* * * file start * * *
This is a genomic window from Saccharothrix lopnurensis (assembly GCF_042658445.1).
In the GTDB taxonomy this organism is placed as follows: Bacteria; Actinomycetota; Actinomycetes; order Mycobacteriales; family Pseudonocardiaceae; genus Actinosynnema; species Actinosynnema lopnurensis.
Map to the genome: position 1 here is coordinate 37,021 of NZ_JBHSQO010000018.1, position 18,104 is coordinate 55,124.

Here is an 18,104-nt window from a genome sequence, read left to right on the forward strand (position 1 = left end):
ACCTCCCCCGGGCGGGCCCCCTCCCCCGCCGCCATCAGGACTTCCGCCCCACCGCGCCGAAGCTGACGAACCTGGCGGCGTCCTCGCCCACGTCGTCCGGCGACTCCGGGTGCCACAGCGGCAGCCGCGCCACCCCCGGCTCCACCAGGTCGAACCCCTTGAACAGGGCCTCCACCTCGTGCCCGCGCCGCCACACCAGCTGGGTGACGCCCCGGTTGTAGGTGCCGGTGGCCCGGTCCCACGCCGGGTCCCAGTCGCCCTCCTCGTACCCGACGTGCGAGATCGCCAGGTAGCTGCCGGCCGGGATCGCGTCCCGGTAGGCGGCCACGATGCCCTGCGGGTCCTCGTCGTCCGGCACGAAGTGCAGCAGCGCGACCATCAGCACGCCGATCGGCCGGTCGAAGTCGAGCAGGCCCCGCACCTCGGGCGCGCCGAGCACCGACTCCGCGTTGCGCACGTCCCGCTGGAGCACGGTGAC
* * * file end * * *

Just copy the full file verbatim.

This is a genomic window from Saccharothrix lopnurensis (assembly GCF_042658445.1).
In the GTDB taxonomy this organism is placed as follows: Bacteria; Actinomycetota; Actinomycetes; order Mycobacteriales; family Pseudonocardiaceae; genus Actinosynnema; species Actinosynnema lopnurensis.
Map to the genome: position 1 here is coordinate 37,021 of NZ_JBHSQO010000018.1, position 18,104 is coordinate 55,124.

Here is an 18,104-nt window from a genome sequence, read left to right on the forward strand (position 1 = left end):
ACCTCCCCCGGGCGGGCCCCCTCCCCCGCCGCCATCAGGACTTCCGCCCCACCGCGCCGAAGCTGACGAACCTGGCGGCGTCCTCGCCCACGTCGTCCGGCGACTCCGGGTGCCACAGCGGCAGCCGCGCCACCCCCGGCTCCACCAGGTCGAACCCCTTGAACAGGGCCTCCACCTCGTGCCCGCGCCGCCACACCAGCTGGGTGACGCCCCGGTTGTAGGTGCCGGTGGCCCGGTCCCACGCCGGGTCCCAGTCGCCCTCCTCGTACCCGACGTGCGAGATCGCCAGGTAGCTGCCGGCCGGGATCGCGTCCCGGTAGGCGGCCACGATGCCCTGCGGGTCCTCGTCGTCCGGCACGAAGTGCAGCAGCGCGACCATCAGCACGCCGATCGGCCGGTCGAAGTCGAGCAGGCCCCGCACCTCGGGCGCGCCGAGCACCGACTCCGCGTTGCGCACGTCCCGCTGGAGCACGGTGAC